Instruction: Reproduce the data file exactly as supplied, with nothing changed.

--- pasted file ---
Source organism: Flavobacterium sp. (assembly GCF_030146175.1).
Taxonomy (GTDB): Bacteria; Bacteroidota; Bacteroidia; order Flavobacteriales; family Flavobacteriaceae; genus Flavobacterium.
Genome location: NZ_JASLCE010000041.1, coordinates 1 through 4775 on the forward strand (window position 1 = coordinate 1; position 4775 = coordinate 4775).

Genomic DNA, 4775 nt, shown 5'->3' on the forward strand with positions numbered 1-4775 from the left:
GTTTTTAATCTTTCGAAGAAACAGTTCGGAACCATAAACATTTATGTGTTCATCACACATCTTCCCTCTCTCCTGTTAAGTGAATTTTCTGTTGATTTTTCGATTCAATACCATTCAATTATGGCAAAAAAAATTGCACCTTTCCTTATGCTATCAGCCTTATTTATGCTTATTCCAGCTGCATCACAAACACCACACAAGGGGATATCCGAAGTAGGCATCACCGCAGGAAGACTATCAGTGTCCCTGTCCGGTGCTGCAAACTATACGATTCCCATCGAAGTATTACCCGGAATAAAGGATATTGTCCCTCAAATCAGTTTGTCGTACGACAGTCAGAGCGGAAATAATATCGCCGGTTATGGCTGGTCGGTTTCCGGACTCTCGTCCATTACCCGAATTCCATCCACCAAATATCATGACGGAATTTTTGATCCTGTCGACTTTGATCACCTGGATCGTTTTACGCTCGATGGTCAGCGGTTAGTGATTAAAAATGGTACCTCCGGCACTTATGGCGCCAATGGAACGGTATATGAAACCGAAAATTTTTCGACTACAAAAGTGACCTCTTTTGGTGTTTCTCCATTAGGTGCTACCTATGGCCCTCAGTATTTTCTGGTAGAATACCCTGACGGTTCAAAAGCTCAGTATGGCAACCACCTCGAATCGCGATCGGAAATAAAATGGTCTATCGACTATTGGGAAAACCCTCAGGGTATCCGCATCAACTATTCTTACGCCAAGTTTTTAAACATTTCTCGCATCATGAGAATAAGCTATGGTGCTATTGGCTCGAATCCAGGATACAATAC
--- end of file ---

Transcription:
Source organism: Flavobacterium sp. (assembly GCF_030146175.1).
Taxonomy (GTDB): Bacteria; Bacteroidota; Bacteroidia; order Flavobacteriales; family Flavobacteriaceae; genus Flavobacterium.
Genome location: NZ_JASLCE010000041.1, coordinates 1 through 4775 on the forward strand (window position 1 = coordinate 1; position 4775 = coordinate 4775).

Genomic DNA, 4775 nt, shown 5'->3' on the forward strand with positions numbered 1-4775 from the left:
GTTTTTAATCTTTCGAAGAAACAGTTCGGAACCATAAACATTTATGTGTTCATCACACATCTTCCCTCTCTCCTGTTAAGTGAATTTTCTGTTGATTTTTCGATTCAATACCATTCAATTATGGCAAAAAAAATTGCACCTTTCCTTATGCTATCAGCCTTATTTATGCTTATTCCAGCTGCATCACAAACACCACACAAGGGGATATCCGAAGTAGGCATCACCGCAGGAAGACTATCAGTGTCCCTGTCCGGTGCTGCAAACTATACGATTCCCATCGAAGTATTACCCGGAATAAAGGATATTGTCCCTCAAATCAGTTTGTCGTACGACAGTCAGAGCGGAAATAATATCGCCGGTTATGGCTGGTCGGTTTCCGGACTCTCGTCCATTACCCGAATTCCATCCACCAAATATCATGACGGAATTTTTGATCCTGTCGACTTTGATCACCTGGATCGTTTTACGCTCGATGGTCAGCGGTTAGTGATTAAAAATGGTACCTCCGGCACTTATGGCGCCAATGGAACGGTATATGAAACCGAAAATTTTTCGACTACAAAAGTGACCTCTTTTGGTGTTTCTCCATTAGGTGCTACCTATGGCCCTCAGTATTTTCTGGTAGAATACCCTGACGGTTCAAAAGCTCAGTATGGCAACCACCTCGAATCGCGATCGGAAATAAAATGGTCTATCGACTATTGGGAAAACCCTCAGGGTATCCGCATCAACTATTCTTACGCCAAGTTTTTAAACATTTCTCGCATCATGAGAATAAGCTATGGTGCTATTGGCTCGAATCCAGGATACAATAC